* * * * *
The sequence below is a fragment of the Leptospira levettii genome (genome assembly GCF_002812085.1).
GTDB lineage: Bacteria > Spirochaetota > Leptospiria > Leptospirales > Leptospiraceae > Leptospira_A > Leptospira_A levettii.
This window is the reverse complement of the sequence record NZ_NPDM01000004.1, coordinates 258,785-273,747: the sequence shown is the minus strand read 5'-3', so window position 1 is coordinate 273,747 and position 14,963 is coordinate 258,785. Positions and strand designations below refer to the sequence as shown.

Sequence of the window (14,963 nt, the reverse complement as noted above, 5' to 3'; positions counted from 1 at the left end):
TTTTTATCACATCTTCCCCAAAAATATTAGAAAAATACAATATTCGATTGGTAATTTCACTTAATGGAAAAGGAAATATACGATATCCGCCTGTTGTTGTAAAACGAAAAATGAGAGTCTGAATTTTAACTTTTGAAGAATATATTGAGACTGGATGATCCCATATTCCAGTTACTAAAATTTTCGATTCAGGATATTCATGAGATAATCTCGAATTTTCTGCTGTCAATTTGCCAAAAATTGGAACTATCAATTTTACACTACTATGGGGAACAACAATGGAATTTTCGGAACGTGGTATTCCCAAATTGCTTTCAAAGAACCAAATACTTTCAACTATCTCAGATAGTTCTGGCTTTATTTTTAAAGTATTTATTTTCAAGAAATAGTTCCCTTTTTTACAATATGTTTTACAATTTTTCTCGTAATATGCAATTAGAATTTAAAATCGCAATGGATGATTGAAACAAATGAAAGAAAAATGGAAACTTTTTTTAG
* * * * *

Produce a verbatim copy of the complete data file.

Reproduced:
The sequence below is a fragment of the Leptospira levettii genome (genome assembly GCF_002812085.1).
GTDB lineage: Bacteria > Spirochaetota > Leptospiria > Leptospirales > Leptospiraceae > Leptospira_A > Leptospira_A levettii.
This window is the reverse complement of the sequence record NZ_NPDM01000004.1, coordinates 258,785-273,747: the sequence shown is the minus strand read 5'-3', so window position 1 is coordinate 273,747 and position 14,963 is coordinate 258,785. Positions and strand designations below refer to the sequence as shown.

Sequence of the window (14,963 nt, the reverse complement as noted above, 5' to 3'; positions counted from 1 at the left end):
TTTTTATCACATCTTCCCCAAAAATATTAGAAAAATACAATATTCGATTGGTAATTTCACTTAATGGAAAAGGAAATATACGATATCCGCCTGTTGTTGTAAAACGAAAAATGAGAGTCTGAATTTTAACTTTTGAAGAATATATTGAGACTGGATGATCCCATATTCCAGTTACTAAAATTTTCGATTCAGGATATTCATGAGATAATCTCGAATTTTCTGCTGTCAATTTGCCAAAAATTGGAACTATCAATTTTACACTACTATGGGGAACAACAATGGAATTTTCGGAACGTGGTATTCCCAAATTGCTTTCAAAGAACCAAATACTTTCAACTATCTCAGATAGTTCTGGCTTTATTTTTAAAGTATTTATTTTCAAGAAATAGTTCCCTTTTTTACAATATGTTTTACAATTTTTCTCGTAATATGCAATTAGAATTTAAAATCGCAATGGATGATTGAAACAAATGAAAGAAAAATGGAAACTTTTTTTAG